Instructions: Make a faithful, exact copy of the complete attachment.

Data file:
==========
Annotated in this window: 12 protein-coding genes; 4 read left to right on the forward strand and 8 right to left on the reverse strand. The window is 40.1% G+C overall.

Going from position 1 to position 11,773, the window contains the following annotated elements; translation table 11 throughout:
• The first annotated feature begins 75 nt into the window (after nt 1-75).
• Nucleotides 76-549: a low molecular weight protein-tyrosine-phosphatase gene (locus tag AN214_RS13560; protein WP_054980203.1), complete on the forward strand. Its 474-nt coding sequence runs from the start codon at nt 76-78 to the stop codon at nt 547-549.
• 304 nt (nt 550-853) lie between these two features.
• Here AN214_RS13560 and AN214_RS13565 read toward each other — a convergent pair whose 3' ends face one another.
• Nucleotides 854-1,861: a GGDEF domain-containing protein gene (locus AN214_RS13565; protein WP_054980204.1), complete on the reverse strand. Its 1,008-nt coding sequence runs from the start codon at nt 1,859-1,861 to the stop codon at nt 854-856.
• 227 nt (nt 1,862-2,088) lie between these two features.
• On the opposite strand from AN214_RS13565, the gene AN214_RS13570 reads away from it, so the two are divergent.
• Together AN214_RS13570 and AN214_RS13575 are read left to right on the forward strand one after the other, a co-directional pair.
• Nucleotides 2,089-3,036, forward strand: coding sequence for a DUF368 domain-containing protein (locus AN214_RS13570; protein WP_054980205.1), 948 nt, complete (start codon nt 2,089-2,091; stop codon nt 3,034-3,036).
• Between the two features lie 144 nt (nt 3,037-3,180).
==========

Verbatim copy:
Annotated in this window: 12 protein-coding genes; 4 read left to right on the forward strand and 8 right to left on the reverse strand. The window is 40.1% G+C overall.

Going from position 1 to position 11,773, the window contains the following annotated elements; translation table 11 throughout:
• The first annotated feature begins 75 nt into the window (after nt 1-75).
• Nucleotides 76-549: a low molecular weight protein-tyrosine-phosphatase gene (locus tag AN214_RS13560; protein WP_054980203.1), complete on the forward strand. Its 474-nt coding sequence runs from the start codon at nt 76-78 to the stop codon at nt 547-549.
• 304 nt (nt 550-853) lie between these two features.
• Here AN214_RS13560 and AN214_RS13565 read toward each other — a convergent pair whose 3' ends face one another.
• Nucleotides 854-1,861: a GGDEF domain-containing protein gene (locus AN214_RS13565; protein WP_054980204.1), complete on the reverse strand. Its 1,008-nt coding sequence runs from the start codon at nt 1,859-1,861 to the stop codon at nt 854-856.
• 227 nt (nt 1,862-2,088) lie between these two features.
• On the opposite strand from AN214_RS13565, the gene AN214_RS13570 reads away from it, so the two are divergent.
• Together AN214_RS13570 and AN214_RS13575 are read left to right on the forward strand one after the other, a co-directional pair.
• Nucleotides 2,089-3,036, forward strand: coding sequence for a DUF368 domain-containing protein (locus AN214_RS13570; protein WP_054980205.1), 948 nt, complete (start codon nt 2,089-2,091; stop codon nt 3,034-3,036).
• Between the two features lie 144 nt (nt 3,037-3,180).